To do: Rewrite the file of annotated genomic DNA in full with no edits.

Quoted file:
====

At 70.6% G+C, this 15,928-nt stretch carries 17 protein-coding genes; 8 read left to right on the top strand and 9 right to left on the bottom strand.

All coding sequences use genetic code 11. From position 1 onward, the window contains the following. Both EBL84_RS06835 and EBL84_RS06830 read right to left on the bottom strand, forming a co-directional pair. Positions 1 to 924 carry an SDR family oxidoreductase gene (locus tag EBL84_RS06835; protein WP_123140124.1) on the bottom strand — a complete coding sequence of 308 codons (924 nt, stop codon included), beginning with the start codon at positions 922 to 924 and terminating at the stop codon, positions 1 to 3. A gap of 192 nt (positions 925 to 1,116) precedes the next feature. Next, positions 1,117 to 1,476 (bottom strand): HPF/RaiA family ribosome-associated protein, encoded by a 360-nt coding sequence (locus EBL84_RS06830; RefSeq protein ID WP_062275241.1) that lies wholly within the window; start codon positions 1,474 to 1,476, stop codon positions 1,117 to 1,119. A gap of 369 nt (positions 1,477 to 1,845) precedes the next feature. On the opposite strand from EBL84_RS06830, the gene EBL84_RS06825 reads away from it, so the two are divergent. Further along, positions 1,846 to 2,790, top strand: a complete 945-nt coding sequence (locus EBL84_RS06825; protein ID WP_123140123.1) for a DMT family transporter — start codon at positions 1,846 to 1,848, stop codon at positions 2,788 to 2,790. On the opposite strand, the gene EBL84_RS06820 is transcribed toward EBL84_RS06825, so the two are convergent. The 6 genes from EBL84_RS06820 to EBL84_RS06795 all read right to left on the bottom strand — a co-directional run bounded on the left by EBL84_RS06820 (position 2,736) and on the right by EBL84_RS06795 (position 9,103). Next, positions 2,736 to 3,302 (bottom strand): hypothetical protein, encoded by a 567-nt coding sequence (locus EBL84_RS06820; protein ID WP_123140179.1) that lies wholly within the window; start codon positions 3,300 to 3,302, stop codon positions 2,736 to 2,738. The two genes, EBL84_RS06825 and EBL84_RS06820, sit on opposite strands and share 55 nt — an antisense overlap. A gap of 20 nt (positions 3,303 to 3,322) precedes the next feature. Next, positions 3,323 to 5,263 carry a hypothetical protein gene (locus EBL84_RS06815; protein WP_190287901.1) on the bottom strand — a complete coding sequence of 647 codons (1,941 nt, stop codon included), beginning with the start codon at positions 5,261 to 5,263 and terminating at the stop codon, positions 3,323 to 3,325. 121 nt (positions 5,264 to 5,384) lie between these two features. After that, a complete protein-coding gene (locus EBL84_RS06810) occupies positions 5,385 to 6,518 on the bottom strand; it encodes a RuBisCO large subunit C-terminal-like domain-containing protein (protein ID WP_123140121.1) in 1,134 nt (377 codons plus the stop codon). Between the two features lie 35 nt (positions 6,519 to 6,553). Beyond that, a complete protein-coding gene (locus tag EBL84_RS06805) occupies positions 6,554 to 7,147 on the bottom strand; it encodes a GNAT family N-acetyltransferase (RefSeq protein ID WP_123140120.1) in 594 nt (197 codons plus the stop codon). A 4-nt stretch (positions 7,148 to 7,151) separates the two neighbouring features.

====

At 70.6% G+C, this 15,928-nt stretch carries 17 protein-coding genes; 8 read left to right on the top strand and 9 right to left on the bottom strand.

All coding sequences use genetic code 11. From position 1 onward, the window contains the following. Both EBL84_RS06835 and EBL84_RS06830 read right to left on the bottom strand, forming a co-directional pair. Positions 1 to 924 carry an SDR family oxidoreductase gene (locus tag EBL84_RS06835; protein WP_123140124.1) on the bottom strand — a complete coding sequence of 308 codons (924 nt, stop codon included), beginning with the start codon at positions 922 to 924 and terminating at the stop codon, positions 1 to 3. A gap of 192 nt (positions 925 to 1,116) precedes the next feature. Next, positions 1,117 to 1,476 (bottom strand): HPF/RaiA family ribosome-associated protein, encoded by a 360-nt coding sequence (locus EBL84_RS06830; RefSeq protein ID WP_062275241.1) that lies wholly within the window; start codon positions 1,474 to 1,476, stop codon positions 1,117 to 1,119. A gap of 369 nt (positions 1,477 to 1,845) precedes the next feature. On the opposite strand from EBL84_RS06830, the gene EBL84_RS06825 reads away from it, so the two are divergent. Further along, positions 1,846 to 2,790, top strand: a complete 945-nt coding sequence (locus EBL84_RS06825; protein ID WP_123140123.1) for a DMT family transporter — start codon at positions 1,846 to 1,848, stop codon at positions 2,788 to 2,790. On the opposite strand, the gene EBL84_RS06820 is transcribed toward EBL84_RS06825, so the two are convergent. The 6 genes from EBL84_RS06820 to EBL84_RS06795 all read right to left on the bottom strand — a co-directional run bounded on the left by EBL84_RS06820 (position 2,736) and on the right by EBL84_RS06795 (position 9,103). Next, positions 2,736 to 3,302 (bottom strand): hypothetical protein, encoded by a 567-nt coding sequence (locus EBL84_RS06820; protein ID WP_123140179.1) that lies wholly within the window; start codon positions 3,300 to 3,302, stop codon positions 2,736 to 2,738. The two genes, EBL84_RS06825 and EBL84_RS06820, sit on opposite strands and share 55 nt — an antisense overlap. A gap of 20 nt (positions 3,303 to 3,322) precedes the next feature. Next, positions 3,323 to 5,263 carry a hypothetical protein gene (locus EBL84_RS06815; protein WP_190287901.1) on the bottom strand — a complete coding sequence of 647 codons (1,941 nt, stop codon included), beginning with the start codon at positions 5,261 to 5,263 and terminating at the stop codon, positions 3,323 to 3,325. 121 nt (positions 5,264 to 5,384) lie between these two features. After that, a complete protein-coding gene (locus EBL84_RS06810) occupies positions 5,385 to 6,518 on the bottom strand; it encodes a RuBisCO large subunit C-terminal-like domain-containing protein (protein ID WP_123140121.1) in 1,134 nt (377 codons plus the stop codon). Between the two features lie 35 nt (positions 6,519 to 6,553). Beyond that, a complete protein-coding gene (locus tag EBL84_RS06805) occupies positions 6,554 to 7,147 on the bottom strand; it encodes a GNAT family N-acetyltransferase (RefSeq protein ID WP_123140120.1) in 594 nt (197 codons plus the stop codon). A 4-nt stretch (positions 7,148 to 7,151) separates the two neighbouring features.